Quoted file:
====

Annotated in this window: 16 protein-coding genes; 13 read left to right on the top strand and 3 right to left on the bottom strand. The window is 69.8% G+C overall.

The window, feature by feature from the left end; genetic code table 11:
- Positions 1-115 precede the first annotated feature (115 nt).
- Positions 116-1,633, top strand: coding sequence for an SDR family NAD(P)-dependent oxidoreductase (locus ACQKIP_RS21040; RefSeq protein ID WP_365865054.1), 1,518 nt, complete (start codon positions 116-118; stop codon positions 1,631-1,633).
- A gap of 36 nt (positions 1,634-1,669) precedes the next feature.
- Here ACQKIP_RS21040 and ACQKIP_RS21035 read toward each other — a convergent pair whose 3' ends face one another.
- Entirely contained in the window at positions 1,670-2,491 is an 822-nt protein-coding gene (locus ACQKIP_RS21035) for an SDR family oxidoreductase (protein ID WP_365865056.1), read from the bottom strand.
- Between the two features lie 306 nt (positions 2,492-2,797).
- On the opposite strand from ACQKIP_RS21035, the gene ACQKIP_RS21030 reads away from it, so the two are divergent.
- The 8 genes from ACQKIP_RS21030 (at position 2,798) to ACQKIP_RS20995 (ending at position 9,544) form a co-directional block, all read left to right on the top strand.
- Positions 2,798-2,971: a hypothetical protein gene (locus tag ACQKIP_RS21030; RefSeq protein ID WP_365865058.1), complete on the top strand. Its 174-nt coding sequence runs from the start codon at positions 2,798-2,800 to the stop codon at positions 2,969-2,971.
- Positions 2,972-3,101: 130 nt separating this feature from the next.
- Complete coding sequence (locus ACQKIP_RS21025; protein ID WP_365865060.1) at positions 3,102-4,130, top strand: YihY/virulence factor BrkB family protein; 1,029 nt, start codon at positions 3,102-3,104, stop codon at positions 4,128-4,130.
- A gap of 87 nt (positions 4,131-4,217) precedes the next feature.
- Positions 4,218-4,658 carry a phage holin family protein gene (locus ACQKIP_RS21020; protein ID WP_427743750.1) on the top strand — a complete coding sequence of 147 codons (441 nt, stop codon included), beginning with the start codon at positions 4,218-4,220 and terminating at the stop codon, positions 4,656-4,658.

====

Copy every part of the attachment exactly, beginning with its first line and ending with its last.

Annotated in this window: 16 protein-coding genes; 13 read left to right on the top strand and 3 right to left on the bottom strand. The window is 69.8% G+C overall.

The window, feature by feature from the left end; genetic code table 11:
- Positions 1-115 precede the first annotated feature (115 nt).
- Positions 116-1,633, top strand: coding sequence for an SDR family NAD(P)-dependent oxidoreductase (locus ACQKIP_RS21040; RefSeq protein ID WP_365865054.1), 1,518 nt, complete (start codon positions 116-118; stop codon positions 1,631-1,633).
- A gap of 36 nt (positions 1,634-1,669) precedes the next feature.
- Here ACQKIP_RS21040 and ACQKIP_RS21035 read toward each other — a convergent pair whose 3' ends face one another.
- Entirely contained in the window at positions 1,670-2,491 is an 822-nt protein-coding gene (locus ACQKIP_RS21035) for an SDR family oxidoreductase (protein ID WP_365865056.1), read from the bottom strand.
- Between the two features lie 306 nt (positions 2,492-2,797).
- On the opposite strand from ACQKIP_RS21035, the gene ACQKIP_RS21030 reads away from it, so the two are divergent.
- The 8 genes from ACQKIP_RS21030 (at position 2,798) to ACQKIP_RS20995 (ending at position 9,544) form a co-directional block, all read left to right on the top strand.
- Positions 2,798-2,971: a hypothetical protein gene (locus tag ACQKIP_RS21030; RefSeq protein ID WP_365865058.1), complete on the top strand. Its 174-nt coding sequence runs from the start codon at positions 2,798-2,800 to the stop codon at positions 2,969-2,971.
- Positions 2,972-3,101: 130 nt separating this feature from the next.
- Complete coding sequence (locus ACQKIP_RS21025; protein ID WP_365865060.1) at positions 3,102-4,130, top strand: YihY/virulence factor BrkB family protein; 1,029 nt, start codon at positions 3,102-3,104, stop codon at positions 4,128-4,130.
- A gap of 87 nt (positions 4,131-4,217) precedes the next feature.
- Positions 4,218-4,658 carry a phage holin family protein gene (locus ACQKIP_RS21020; protein ID WP_427743750.1) on the top strand — a complete coding sequence of 147 codons (441 nt, stop codon included), beginning with the start codon at positions 4,218-4,220 and terminating at the stop codon, positions 4,656-4,658.